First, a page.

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  1. #1
    half man - half sheep Doggus's Avatar
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    Tire recommendation for Trek 850 and more ???

    1) I've posted recently about relunctantly having to use my '94 Trek 850 as a touring bike for our upcoming Land's End to John O'Groats UK trip. I'm wondering if I can get some recommendations on what tire to get to replace the 26" knobbies I have. Our group will include other road bikes, so we'll be 99% of the time on solid roads I'm assuming. Someone mentioned the Conti Town & Country tires in my other thread. In researching them on this forum some people say they are a bit heavy. I will be pulling a Burley Nomad trailer. I also see where a lot of people recommend the Conti Top Touring tire. I don't think they make that tire anymore, at least I couldn't find it on their site.

    2) what type of pedals do people usually tour with? Toe clips or clipless?

    TIA!
    "The cycling community is so small that it is nearly inbred." - Steve Tilford

  2. #2
    Senior Member
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    It was probably me who mentioned the Conti T&C's - yes, they are a bit heavy as they are designed to take a lot of urban abuse (curbs, potholes, etc) and offer decent dirt traction also. They roll better than knobbies, but for keeping up with roadbikes I would probably look for a 26 x 1.5 slick or semi-slick that will offer even less rolling resistance than the T&C.

    For touring, something like the Continental Travel Contact or Sport Contact are highly rated and offer low rolling resistance for decent speed. Schwalbe also makes excellent tires for touring. Then there is the venerable Ritchey Tom Slick and others of that ilk with emphasis on speed, but more for local riding and possibly not as durable or flat resistant as a touring tire.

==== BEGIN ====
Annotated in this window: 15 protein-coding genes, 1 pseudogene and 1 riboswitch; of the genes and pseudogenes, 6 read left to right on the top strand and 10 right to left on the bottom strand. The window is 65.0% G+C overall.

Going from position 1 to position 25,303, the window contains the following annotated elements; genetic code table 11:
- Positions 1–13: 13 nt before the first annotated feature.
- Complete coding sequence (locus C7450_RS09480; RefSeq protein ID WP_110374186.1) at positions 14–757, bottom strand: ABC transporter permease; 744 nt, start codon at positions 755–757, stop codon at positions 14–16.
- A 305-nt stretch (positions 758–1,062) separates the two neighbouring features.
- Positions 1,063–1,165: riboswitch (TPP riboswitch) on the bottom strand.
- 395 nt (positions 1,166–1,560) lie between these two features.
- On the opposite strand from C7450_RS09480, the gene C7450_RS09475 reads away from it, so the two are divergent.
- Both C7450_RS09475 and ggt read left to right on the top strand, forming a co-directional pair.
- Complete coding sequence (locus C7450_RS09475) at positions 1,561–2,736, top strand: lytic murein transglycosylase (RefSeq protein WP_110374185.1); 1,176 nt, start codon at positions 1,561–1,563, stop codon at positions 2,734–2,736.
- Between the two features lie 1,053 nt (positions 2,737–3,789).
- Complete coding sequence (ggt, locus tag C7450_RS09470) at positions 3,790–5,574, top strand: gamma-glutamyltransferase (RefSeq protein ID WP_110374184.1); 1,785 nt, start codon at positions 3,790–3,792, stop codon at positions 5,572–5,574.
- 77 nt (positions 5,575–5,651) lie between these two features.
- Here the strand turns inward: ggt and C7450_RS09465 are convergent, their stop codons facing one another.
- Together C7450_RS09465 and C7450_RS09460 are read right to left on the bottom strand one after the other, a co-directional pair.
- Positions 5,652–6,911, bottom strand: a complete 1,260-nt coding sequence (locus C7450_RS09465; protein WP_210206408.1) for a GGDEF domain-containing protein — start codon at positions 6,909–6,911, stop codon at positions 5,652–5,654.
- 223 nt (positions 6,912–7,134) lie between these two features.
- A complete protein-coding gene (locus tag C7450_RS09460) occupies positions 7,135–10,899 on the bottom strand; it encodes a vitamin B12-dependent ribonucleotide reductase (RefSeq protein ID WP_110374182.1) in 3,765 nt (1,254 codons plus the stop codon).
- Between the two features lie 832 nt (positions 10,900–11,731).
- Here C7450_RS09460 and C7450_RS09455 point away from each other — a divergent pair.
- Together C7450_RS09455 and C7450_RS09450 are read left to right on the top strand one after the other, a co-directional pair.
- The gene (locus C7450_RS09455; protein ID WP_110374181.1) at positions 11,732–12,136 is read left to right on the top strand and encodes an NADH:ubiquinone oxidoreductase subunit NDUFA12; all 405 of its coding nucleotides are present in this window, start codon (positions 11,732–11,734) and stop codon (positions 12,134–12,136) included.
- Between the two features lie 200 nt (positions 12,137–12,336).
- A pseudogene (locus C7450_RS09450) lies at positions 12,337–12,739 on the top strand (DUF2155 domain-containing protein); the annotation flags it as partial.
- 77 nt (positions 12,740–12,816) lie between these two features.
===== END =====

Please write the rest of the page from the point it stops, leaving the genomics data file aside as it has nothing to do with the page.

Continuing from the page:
The key to low rolling resistance on pavement is to use a tire that is smooth and offers continuous rubber on the center part of the tire with no knobs or even inverted tread on the center strip. You can have some minimal tread to the sides, but you want it smooth where it contacts the pavement. And higher pressure will also help, somewhere around 75-85 psi will have very little flex and roll well. Hence a slick at 80 psi is very fast. Look for kevlar belt to minimize flats.
    Specialized Roubaix SL4 Disc, Cannondale T2000 (touring), Stumpjumper M5 (Mtn - hardtail), Cannondale Rize4 (Mtn - full susp)

  3. #3
    Senior Member ken cummings's Avatar
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    Shoes would depend on how fast you are going to do it. I have been looking at doing LeJog for a year. If I had 2 to 3 weeks I would use toe-clips and laced shoes as the slow pace meant I was going to spend a lot of time off of the bike. The lady who recently took the 850 mile a-class motorway route and did it in less than 48 hours likely had clipless shoes and pedals. Aside from that if you are using a trailer you can use lighter tires. The earlier poster had some good advice about tires. You just might carry a folding spare tire.
    This space open

  4. #4
    Roam Hawkgrove's Avatar
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    I had also mentioned using the Town and Countryís on my 830. Iíve never used them but have read a lot of good reviews about Schwalbe Marathonís. I will try those next when the T&Cís wear out.

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